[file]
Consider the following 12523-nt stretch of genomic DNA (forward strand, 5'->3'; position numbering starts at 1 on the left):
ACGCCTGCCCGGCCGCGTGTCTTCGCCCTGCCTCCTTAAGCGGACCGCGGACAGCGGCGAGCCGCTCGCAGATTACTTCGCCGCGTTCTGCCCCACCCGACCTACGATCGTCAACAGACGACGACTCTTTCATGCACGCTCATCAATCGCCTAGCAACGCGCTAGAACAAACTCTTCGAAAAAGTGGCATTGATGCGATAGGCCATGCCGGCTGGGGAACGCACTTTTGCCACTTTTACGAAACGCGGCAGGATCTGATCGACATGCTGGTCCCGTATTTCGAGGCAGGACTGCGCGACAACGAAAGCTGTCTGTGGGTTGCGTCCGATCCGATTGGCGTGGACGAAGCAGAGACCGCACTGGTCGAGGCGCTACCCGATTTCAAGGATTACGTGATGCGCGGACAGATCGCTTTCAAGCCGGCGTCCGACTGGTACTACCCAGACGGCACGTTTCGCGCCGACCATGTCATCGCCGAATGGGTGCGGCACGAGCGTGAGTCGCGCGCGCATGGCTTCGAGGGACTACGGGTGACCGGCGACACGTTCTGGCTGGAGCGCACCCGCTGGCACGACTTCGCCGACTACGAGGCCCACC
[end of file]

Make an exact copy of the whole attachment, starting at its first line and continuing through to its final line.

Consider the following 12523-nt stretch of genomic DNA (forward strand, 5'->3'; position numbering starts at 1 on the left):
ACGCCTGCCCGGCCGCGTGTCTTCGCCCTGCCTCCTTAAGCGGACCGCGGACAGCGGCGAGCCGCTCGCAGATTACTTCGCCGCGTTCTGCCCCACCCGACCTACGATCGTCAACAGACGACGACTCTTTCATGCACGCTCATCAATCGCCTAGCAACGCGCTAGAACAAACTCTTCGAAAAAGTGGCATTGATGCGATAGGCCATGCCGGCTGGGGAACGCACTTTTGCCACTTTTACGAAACGCGGCAGGATCTGATCGACATGCTGGTCCCGTATTTCGAGGCAGGACTGCGCGACAACGAAAGCTGTCTGTGGGTTGCGTCCGATCCGATTGGCGTGGACGAAGCAGAGACCGCACTGGTCGAGGCGCTACCCGATTTCAAGGATTACGTGATGCGCGGACAGATCGCTTTCAAGCCGGCGTCCGACTGGTACTACCCAGACGGCACGTTTCGCGCCGACCATGTCATCGCCGAATGGGTGCGGCACGAGCGTGAGTCGCGCGCGCATGGCTTCGAGGGACTACGGGTGACCGGCGACACGTTCTGGCTGGAGCGCACCCGCTGGCACGACTTCGCCGACTACGAGGCCCACC